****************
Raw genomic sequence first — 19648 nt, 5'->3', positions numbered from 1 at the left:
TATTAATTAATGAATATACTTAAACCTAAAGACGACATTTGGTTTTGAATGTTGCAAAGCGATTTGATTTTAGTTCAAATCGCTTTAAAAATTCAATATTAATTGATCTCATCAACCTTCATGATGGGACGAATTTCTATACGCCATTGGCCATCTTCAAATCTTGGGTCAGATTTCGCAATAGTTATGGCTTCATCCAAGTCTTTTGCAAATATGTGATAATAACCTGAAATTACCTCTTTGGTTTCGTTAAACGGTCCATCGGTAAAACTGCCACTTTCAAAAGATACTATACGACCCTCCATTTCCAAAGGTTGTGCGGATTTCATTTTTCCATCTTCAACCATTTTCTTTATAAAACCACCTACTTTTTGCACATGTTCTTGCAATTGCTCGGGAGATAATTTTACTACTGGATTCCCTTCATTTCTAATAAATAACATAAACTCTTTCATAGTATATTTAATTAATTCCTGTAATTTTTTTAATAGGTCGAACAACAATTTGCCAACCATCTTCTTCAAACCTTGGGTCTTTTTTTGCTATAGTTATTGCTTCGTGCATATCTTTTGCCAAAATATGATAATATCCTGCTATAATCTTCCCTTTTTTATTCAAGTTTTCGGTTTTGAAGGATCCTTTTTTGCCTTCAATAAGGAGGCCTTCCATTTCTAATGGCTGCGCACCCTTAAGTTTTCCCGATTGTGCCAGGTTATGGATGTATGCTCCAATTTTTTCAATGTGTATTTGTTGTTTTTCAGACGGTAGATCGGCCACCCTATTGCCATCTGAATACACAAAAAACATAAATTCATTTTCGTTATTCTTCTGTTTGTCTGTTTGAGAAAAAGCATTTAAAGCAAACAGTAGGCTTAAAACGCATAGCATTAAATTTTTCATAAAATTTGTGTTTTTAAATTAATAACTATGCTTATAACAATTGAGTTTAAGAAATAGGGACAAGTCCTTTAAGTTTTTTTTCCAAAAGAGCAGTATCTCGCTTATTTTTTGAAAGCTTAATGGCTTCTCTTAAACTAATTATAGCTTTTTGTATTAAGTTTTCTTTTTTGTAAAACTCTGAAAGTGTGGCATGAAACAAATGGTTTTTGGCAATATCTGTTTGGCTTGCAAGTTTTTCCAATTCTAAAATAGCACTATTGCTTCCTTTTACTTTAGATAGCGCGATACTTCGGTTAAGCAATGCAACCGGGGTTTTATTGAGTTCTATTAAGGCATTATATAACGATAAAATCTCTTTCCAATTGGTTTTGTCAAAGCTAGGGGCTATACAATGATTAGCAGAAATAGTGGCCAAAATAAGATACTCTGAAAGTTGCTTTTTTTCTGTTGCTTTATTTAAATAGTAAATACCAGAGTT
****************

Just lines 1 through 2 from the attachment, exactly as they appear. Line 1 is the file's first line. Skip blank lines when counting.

Raw genomic sequence first — 19648 nt, 5'->3', positions numbered from 1 at the left:
TATTAATTAATGAATATACTTAAACCTAAAGACGACATTTGGTTTTGAATGTTGCAAAGCGATTTGATTTTAGTTCAAATCGCTTTAAAAATTCAATATTAATTGATCTCATCAACCTTCATGATGGGACGAATTTCTATACGCCATTGGCCATCTTCAAATCTTGGGTCAGATTTCGCAATAGTTATGGCTTCATCCAAGTCTTTTGCAAATATGTGATAATAACCTGAAATTACCTCTTTGGTTTCGTTAAACGGTCCATCGGTAAAACTGCCACTTTCAAAAGATACTATACGACCCTCCATTTCCAAAGGTTGTGCGGATTTCATTTTTCCATCTTCAACCATTTTCTTTATAAAACCACCTACTTTTTGCACATGTTCTTGCAATTGCTCGGGAGATAATTTTACTACTGGATTCCCTTCATTTCTAATAAATAACATAAACTCTTTCATAGTATATTTAATTAATTCCTGTAATTTTTTTAATAGGTCGAACAACAATTTGCCAACCATCTTCTTCAAACCTTGGGTCTTTTTTTGCTATAGTTATTGCTTCGTGCATATCTTTTGCCAAAATATGATAATATCCTGCTATAATCTTCCCTTTTTTATTCAAGTTTTCGGTTTTGAAGGATCCTTTTTTGCCTTCAATAAGGAGGCCTTCCATTTCTAATGGCTGCGCACCCTTAAGTTTTCCCGATTGTGCCAGGTTATGGATGTATGCTCCAATTTTTTCAATGTGTATTTGTTGTTTTTCAGACGGTAGATCGGCCACCCTATTGCCATCTGAATACACAAAAAACATAAATTCATTTTCGTTATTCTTCTGTTTGTCTGTTTGAGAAAAAGCATTTAAAGCAAACAGTAGGCTTAAAACGCATAGCATTAAATTTTTCATAAAATTTGTGTTTTTAAATTAATAACTATGCTTATAACAATTGAGTTTAAGAAATAGGGACAAGTCCTTTAAGTTTTTTTTCCAAAAGAGCAGTATCTCGCTTATTTTTTGAAAGCTTAATGGCTTCTCTTAAACTAATTATAGCTTTTTGTATTAAGTTTTCTTTTTTGTAAAACTCTGAAAGTGTGGCATGAAACAAATGGTTTTTGGCAATATCTGTTTGGCTTGCAAGTTTTTCCAATTCTAAAATAGCACTATTGCTTCCTTTTACTTTAGATAGCGCGATACTTCGGTTAAGCAATGCAACCGGGGTTTTATTGAGTTCTATTAAGGCATTATATAACGATAAAATCTCTTTCCAATTGGTTTTGTCAAAGCTAGGGGCTATACAATGATTAGCAGAAATAGTGGCCAAAATAAGATACTCTGAAAGTTGCTTTTTTTCTGTTGCTTTATTTAAATAGTAAATACCAGAGTT